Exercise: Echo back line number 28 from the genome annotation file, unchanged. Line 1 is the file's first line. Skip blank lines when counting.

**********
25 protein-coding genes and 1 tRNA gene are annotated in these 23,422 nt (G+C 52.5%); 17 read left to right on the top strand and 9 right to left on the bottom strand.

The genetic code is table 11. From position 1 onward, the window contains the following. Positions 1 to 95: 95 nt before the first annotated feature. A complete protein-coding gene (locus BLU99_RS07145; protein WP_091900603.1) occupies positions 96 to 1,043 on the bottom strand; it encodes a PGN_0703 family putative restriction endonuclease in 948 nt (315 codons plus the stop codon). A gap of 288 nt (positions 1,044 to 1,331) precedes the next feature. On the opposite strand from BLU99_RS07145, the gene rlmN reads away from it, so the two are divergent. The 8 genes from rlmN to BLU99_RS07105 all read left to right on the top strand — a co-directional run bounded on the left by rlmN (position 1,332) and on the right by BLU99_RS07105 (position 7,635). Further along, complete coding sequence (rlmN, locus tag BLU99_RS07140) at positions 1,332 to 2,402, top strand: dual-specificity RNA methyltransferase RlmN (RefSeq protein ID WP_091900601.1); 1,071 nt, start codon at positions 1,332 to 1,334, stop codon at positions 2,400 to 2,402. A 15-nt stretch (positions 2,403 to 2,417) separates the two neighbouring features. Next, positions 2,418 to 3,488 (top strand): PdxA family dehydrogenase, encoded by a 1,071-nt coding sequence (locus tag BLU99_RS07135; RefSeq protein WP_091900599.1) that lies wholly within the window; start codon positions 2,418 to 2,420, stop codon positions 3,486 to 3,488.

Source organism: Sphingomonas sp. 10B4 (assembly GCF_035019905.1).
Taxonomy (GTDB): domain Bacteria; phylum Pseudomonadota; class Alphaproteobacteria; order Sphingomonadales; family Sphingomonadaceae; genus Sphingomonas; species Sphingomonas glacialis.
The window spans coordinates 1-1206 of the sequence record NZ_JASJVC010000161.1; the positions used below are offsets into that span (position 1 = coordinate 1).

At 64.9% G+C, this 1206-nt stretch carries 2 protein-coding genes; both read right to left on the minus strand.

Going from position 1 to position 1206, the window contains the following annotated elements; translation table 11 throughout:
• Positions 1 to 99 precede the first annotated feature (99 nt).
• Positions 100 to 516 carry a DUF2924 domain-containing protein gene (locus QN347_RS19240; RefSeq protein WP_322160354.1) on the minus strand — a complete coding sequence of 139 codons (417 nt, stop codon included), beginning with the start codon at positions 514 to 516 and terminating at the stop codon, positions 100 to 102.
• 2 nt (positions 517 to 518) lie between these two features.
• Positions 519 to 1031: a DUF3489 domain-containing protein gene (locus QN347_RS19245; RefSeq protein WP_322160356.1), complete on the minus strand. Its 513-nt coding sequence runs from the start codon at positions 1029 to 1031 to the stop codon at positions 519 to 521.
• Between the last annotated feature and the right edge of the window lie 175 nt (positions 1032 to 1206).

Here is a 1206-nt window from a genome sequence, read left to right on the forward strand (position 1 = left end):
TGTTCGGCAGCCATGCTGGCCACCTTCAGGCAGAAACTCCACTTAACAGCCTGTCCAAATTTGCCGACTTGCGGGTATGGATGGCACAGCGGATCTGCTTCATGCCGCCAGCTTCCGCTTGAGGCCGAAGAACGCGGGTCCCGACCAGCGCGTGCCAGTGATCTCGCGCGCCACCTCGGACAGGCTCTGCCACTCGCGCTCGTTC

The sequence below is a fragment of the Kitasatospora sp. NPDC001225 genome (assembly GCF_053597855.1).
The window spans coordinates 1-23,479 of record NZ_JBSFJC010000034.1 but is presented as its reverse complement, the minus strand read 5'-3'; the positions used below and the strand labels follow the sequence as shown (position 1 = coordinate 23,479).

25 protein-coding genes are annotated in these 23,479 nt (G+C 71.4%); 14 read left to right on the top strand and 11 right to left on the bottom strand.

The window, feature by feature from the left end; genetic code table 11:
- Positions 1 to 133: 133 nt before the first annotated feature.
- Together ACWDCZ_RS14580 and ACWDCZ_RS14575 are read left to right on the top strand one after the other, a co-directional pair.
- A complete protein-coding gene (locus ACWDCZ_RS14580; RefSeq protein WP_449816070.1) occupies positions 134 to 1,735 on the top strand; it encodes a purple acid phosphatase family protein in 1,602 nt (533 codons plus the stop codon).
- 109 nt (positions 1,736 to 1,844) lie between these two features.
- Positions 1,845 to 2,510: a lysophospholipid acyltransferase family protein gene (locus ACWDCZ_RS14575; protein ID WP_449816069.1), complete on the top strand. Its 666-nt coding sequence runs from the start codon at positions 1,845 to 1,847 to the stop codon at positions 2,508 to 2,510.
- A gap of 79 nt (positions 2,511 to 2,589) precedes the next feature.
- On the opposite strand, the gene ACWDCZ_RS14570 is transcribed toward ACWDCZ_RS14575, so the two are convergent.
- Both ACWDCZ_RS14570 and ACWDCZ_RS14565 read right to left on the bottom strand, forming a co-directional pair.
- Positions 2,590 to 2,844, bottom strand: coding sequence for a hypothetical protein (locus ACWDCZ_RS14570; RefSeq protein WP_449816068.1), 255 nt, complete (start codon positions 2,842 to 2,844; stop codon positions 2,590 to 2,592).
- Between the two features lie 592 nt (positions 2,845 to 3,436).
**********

- Between the two features lie 592 nt (positions 2,845 to 3,436).